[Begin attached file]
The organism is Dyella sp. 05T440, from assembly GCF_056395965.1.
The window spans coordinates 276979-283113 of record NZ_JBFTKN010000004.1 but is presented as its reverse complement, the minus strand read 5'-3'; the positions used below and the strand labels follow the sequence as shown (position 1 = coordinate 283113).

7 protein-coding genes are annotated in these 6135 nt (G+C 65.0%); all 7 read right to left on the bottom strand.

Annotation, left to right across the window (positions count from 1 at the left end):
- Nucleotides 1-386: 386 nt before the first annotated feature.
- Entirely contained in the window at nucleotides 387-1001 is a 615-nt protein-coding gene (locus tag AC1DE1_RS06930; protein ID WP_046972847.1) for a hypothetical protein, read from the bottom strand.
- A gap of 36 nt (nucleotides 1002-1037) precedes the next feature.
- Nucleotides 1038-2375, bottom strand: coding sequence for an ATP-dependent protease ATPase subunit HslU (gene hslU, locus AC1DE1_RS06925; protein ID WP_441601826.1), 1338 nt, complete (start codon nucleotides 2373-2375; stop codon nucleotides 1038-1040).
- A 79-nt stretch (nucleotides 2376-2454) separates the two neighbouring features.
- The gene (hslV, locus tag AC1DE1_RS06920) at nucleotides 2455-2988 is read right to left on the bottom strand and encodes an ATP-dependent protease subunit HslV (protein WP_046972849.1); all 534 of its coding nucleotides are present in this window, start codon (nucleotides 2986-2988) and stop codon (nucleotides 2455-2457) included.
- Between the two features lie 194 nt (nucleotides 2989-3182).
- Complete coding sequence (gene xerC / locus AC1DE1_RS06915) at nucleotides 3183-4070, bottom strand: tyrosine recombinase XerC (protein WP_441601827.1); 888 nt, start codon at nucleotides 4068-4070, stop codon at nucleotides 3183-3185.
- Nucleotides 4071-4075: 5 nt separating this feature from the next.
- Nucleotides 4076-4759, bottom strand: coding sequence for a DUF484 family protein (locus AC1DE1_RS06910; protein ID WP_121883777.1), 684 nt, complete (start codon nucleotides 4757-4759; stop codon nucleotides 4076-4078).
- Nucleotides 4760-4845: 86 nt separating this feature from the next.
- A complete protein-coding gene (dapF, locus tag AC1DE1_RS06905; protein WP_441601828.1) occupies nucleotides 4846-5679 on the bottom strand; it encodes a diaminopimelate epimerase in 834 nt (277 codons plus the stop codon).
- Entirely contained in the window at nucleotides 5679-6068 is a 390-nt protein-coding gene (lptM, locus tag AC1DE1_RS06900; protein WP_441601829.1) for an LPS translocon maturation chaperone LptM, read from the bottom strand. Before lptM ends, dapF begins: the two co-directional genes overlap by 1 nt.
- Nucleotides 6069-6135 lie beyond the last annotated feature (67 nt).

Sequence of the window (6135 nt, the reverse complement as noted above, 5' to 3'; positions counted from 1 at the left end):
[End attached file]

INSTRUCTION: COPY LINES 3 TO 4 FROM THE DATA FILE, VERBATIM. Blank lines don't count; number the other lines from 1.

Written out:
7 protein-coding genes are annotated in these 6135 nt (G+C 65.0%); all 7 read right to left on the bottom strand.

Annotation, left to right across the window (positions count from 1 at the left end):